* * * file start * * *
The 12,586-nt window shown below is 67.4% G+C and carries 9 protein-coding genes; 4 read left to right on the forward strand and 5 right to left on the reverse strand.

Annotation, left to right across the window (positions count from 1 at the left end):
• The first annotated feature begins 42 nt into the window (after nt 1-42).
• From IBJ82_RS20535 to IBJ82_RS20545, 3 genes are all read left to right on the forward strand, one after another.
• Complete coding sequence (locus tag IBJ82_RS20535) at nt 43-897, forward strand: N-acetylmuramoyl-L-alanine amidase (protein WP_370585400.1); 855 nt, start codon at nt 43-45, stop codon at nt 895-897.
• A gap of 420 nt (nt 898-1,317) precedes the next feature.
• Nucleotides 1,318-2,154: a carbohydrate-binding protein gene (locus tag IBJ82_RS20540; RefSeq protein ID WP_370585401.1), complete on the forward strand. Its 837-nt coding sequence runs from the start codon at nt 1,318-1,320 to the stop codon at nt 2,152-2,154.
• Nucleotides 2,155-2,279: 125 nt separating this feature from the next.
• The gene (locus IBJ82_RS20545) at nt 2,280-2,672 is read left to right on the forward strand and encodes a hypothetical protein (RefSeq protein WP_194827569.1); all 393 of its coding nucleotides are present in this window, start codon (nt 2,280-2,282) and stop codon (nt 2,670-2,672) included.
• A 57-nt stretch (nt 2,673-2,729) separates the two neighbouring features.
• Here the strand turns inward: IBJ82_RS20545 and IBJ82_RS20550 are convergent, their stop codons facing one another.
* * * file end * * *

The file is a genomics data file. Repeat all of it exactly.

The 12,586-nt window shown below is 67.4% G+C and carries 9 protein-coding genes; 4 read left to right on the forward strand and 5 right to left on the reverse strand.

Annotation, left to right across the window (positions count from 1 at the left end):
• The first annotated feature begins 42 nt into the window (after nt 1-42).
• From IBJ82_RS20535 to IBJ82_RS20545, 3 genes are all read left to right on the forward strand, one after another.
• Complete coding sequence (locus tag IBJ82_RS20535) at nt 43-897, forward strand: N-acetylmuramoyl-L-alanine amidase (protein WP_370585400.1); 855 nt, start codon at nt 43-45, stop codon at nt 895-897.
• A gap of 420 nt (nt 898-1,317) precedes the next feature.
• Nucleotides 1,318-2,154: a carbohydrate-binding protein gene (locus tag IBJ82_RS20540; RefSeq protein ID WP_370585401.1), complete on the forward strand. Its 837-nt coding sequence runs from the start codon at nt 1,318-1,320 to the stop codon at nt 2,152-2,154.
• Nucleotides 2,155-2,279: 125 nt separating this feature from the next.
• The gene (locus IBJ82_RS20545) at nt 2,280-2,672 is read left to right on the forward strand and encodes a hypothetical protein (RefSeq protein WP_194827569.1); all 393 of its coding nucleotides are present in this window, start codon (nt 2,280-2,282) and stop codon (nt 2,670-2,672) included.
• A 57-nt stretch (nt 2,673-2,729) separates the two neighbouring features.
• Here the strand turns inward: IBJ82_RS20545 and IBJ82_RS20550 are convergent, their stop codons facing one another.